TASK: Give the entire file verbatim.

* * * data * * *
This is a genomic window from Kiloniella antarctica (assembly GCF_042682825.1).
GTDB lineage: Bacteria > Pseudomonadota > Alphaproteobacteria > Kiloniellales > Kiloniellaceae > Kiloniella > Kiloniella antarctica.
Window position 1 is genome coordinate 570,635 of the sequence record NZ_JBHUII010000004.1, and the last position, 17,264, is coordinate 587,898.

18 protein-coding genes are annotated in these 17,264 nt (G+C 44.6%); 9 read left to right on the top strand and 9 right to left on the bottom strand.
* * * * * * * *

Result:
This is a genomic window from Kiloniella antarctica (assembly GCF_042682825.1).
GTDB lineage: Bacteria > Pseudomonadota > Alphaproteobacteria > Kiloniellales > Kiloniellaceae > Kiloniella > Kiloniella antarctica.
Window position 1 is genome coordinate 570,635 of the sequence record NZ_JBHUII010000004.1, and the last position, 17,264, is coordinate 587,898.

18 protein-coding genes are annotated in these 17,264 nt (G+C 44.6%); 9 read left to right on the top strand and 9 right to left on the bottom strand.